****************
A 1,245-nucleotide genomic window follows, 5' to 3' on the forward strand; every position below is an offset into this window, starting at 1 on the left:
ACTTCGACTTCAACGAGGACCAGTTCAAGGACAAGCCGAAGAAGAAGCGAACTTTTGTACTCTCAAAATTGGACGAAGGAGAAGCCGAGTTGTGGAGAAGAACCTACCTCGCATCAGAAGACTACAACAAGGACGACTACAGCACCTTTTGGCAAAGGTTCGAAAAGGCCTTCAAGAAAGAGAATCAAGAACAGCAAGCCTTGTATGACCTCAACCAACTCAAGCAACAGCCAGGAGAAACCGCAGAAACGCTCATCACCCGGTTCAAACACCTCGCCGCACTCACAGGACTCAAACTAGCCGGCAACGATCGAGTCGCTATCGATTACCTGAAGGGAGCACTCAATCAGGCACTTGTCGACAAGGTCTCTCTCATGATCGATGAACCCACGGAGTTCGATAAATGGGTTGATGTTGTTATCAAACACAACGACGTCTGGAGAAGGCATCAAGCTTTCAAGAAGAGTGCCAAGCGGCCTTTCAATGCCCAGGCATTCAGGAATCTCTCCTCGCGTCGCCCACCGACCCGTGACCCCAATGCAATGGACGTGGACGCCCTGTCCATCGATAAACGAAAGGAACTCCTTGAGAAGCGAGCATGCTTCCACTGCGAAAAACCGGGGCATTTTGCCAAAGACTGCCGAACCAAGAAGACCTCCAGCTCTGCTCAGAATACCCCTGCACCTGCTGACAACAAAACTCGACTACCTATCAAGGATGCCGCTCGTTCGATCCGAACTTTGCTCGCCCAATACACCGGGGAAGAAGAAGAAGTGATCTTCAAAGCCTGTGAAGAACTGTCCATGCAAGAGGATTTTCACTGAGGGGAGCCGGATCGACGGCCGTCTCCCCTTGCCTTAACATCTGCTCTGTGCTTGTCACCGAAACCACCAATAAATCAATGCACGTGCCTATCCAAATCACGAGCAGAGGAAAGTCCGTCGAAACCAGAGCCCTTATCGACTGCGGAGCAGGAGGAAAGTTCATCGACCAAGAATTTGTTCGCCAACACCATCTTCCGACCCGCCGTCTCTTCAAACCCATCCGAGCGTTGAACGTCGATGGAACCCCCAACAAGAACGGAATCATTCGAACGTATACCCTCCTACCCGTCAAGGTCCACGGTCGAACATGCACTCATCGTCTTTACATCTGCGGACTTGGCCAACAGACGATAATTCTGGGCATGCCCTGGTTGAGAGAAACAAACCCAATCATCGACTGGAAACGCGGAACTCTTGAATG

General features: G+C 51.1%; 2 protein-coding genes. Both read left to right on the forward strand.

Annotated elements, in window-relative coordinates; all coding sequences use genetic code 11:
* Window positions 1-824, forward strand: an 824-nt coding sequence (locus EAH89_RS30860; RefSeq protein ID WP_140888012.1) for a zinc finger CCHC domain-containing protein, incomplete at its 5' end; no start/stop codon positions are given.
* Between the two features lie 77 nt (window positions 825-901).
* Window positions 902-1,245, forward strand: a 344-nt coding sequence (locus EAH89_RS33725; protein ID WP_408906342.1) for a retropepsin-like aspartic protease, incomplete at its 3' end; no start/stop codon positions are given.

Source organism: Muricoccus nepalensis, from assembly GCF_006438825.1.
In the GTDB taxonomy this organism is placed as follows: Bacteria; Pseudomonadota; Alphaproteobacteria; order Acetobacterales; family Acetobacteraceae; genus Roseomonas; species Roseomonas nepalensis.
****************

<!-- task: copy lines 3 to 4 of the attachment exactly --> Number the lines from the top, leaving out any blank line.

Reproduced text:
General features: G+C 51.1%; 2 protein-coding genes. Both read left to right on the forward strand.

Annotated elements, in window-relative coordinates; all coding sequences use genetic code 11: